(An article based on a speech delivered at the second NEXT Conference, held Feb. 26 at First Presbyterian Church in Dallas.)
There has been a rebirth of a young people’s movement founded on commitment to community service and social justice. Most high school students can’t graduate without having performed some community service. Selective colleges, grad schools and even employers expect applicants to have a solid record of service. This movement has reawakened the consciousness of educators and students alike and has pushed us forward as we seek to do good in the world.
Great divorce between faith and service
And yet there is something profoundly missing. There has been, as I see it, a great separation between faith and service in this community service world. So much so that I call the discontent between faith and service the Great Divorce. With notable exceptions, the church is not leading the community service movement, and with notable exceptions, the young adults that serve and lead are not centering their engagement and activism in the church.
How did this happen?
How did this Great Divorce between faith and service happen? Two major factors contributed to this new reality.
As service grew and grew mostly because of the rise of student leadership and voice, colleges and universities moved the service components out of the chaplain’s office. They often went to the dean of students’ office and then the provost’s office and further and further away from the faith tradition that had spurred them on.
But it wasn’t just the schools. The churches, with important exceptions, abandoned the role of forming and leading the major service experiences in their lives, especially beginning with college and beyond. For example, out of the 100,000 full-time volunteer opportunities filled by young adults every year, just 2,000 are placed through faith-based programming like Lutheran Volunteer Corps, AVADAH and our own Young Adult Volunteer Program.
Church and young adults at odds
And because of this divorce we find ourselves at odds.
Churches are upset because young people don’t come through the doors for the 11:00 worship service and may not show interest in putting money in the collection plate, staying for coffee hour, singing in the choirs or running the youth group. When they do come, they often do not return.
Clergy get upset with the all-too-familiar notion that this is a generation that is “spiritual but not religious.” And yet when we dismiss this as a concept, we fail to recognize the opportunity for invitation and inquiry. We don’t pay attention to the fact that the majority of all participants in Teach for America say their faith is important to them and a reason for why they serve. We need to know that over 70 percent of students that serve in a program as diverse as the Bonner Scholars Program do it because of their spiritual sense of themselves
For their part I have found that many young adults do not feel like the church cares about them or the causes they care about and are committed to.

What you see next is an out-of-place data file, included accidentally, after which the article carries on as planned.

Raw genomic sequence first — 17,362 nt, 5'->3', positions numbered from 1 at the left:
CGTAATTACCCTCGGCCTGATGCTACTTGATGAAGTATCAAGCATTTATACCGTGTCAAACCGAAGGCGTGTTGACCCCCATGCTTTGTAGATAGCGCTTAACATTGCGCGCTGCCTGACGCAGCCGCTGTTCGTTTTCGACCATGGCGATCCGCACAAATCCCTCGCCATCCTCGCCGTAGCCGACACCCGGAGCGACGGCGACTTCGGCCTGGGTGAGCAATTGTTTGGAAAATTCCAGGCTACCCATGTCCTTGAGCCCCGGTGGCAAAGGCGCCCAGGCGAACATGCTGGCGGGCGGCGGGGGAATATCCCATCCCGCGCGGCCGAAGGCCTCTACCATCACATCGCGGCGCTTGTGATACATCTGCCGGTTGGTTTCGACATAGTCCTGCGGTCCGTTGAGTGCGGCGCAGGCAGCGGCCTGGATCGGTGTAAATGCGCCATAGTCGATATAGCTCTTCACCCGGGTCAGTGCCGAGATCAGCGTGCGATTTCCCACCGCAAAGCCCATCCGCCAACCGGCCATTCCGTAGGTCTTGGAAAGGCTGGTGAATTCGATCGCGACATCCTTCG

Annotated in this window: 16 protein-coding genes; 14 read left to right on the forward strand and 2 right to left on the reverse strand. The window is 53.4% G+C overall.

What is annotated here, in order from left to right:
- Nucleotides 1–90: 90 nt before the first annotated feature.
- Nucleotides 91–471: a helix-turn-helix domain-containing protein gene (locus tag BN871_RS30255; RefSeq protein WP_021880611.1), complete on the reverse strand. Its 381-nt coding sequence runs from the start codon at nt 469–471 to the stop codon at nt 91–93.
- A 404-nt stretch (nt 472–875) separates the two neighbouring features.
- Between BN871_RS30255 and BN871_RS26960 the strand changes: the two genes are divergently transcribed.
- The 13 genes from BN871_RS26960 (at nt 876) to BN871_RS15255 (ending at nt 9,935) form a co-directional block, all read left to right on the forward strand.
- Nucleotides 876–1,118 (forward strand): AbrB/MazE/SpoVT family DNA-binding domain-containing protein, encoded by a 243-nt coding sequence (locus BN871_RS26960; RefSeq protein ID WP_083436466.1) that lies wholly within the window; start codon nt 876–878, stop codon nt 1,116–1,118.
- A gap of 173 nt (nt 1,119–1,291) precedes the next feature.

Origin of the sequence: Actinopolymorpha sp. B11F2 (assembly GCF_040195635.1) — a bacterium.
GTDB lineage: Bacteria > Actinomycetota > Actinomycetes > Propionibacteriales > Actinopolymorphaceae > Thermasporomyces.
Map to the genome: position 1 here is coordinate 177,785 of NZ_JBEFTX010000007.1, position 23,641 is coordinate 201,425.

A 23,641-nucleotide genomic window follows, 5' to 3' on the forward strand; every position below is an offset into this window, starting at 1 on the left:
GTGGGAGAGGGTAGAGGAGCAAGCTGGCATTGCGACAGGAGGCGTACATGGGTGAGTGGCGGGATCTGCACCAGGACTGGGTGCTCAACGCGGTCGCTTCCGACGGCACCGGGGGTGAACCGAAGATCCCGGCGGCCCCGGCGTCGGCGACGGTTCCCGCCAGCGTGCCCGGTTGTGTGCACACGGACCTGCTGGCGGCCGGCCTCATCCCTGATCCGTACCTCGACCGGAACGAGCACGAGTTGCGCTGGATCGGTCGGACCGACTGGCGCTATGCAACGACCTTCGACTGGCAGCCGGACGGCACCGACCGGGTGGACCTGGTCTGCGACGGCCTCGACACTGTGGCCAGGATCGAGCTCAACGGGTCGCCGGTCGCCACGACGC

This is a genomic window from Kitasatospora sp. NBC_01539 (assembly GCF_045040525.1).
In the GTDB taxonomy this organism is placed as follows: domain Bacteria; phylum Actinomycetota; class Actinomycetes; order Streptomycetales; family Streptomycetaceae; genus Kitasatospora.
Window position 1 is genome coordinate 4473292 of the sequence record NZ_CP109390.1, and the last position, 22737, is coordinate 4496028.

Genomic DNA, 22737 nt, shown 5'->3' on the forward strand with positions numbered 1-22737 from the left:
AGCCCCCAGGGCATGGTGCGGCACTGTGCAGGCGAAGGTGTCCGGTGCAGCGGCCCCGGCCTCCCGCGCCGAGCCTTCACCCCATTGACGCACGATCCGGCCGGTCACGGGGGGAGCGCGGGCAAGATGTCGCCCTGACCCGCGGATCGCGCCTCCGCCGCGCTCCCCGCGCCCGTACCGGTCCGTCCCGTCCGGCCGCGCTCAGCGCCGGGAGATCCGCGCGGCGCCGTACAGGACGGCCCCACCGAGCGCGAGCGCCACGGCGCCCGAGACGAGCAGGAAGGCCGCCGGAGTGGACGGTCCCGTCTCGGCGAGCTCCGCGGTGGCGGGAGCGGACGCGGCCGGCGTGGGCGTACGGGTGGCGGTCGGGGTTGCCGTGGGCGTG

I fear that rather than entering a period of reawakening, we have headed for the “Final Great Slumber.” We need to wake up, given what is at stake; we need to wake up now.
As I see it there are two impending crises.
The first will come from the burnout that many of these young adults will face as they continue to serve in our communities. While the church may not be what is compelling people to serve, we know that faith and faith communities sustain engagement. When one is engaged in fights that never end and causes that are never conquered, being faithful eventually must replace the hope of being successful.
For the church, the other challenge will be to remain relevant and vibrant and become a place where a generation invests itself because it is the place that balances innovation with tradition, and values creativity over status quo.
So the message here is that we need to engage in the community service and social justice movement that this generation has brought to the world. We do not need to compete with it or control it. Instead we must meet it with our whole self and demonstrate authentic integrity as we connect the message of the Gospel to the lives of those who are serving.
So how do we reach out to a generation of activists that are skeptical about religion and in particular about Christianity?
Fixing an image problem
First we have to start off with the fact that we have an image problem. Gabe Lyons, in his book “Unchristian,” reports that the impression Christians make upon non-Christians is that we are unwelcoming, narrow-minded and judgmental. The result of this sentiment is that many young adults who might identify themselves as Christians do not want to publicly associate with a brand that has so many negative attitudes and viewpoints.
What does it mean to be Christian? What does it mean to be Presbyterian? The other day I landed at the Charlotte airport and as I drove out of the rent-a-car lot and onto the highway I saw a big billboard that read: “Presbyterian Saved My Life.” Well there, I thought, that’s a pretty good message for the church to be sending to the community! As I got closer to the billboard, I saw that it was an advertisement for a hospital. While it is not a bad thing to be associated with hospitals or senior living communities, there has to be something more.
I have been struck by the fact that the Quaker community has been able to present itself publicly in such a way that people perceive Quaker to mean something. It means anti-war, peace activism and commitment to community and consensus.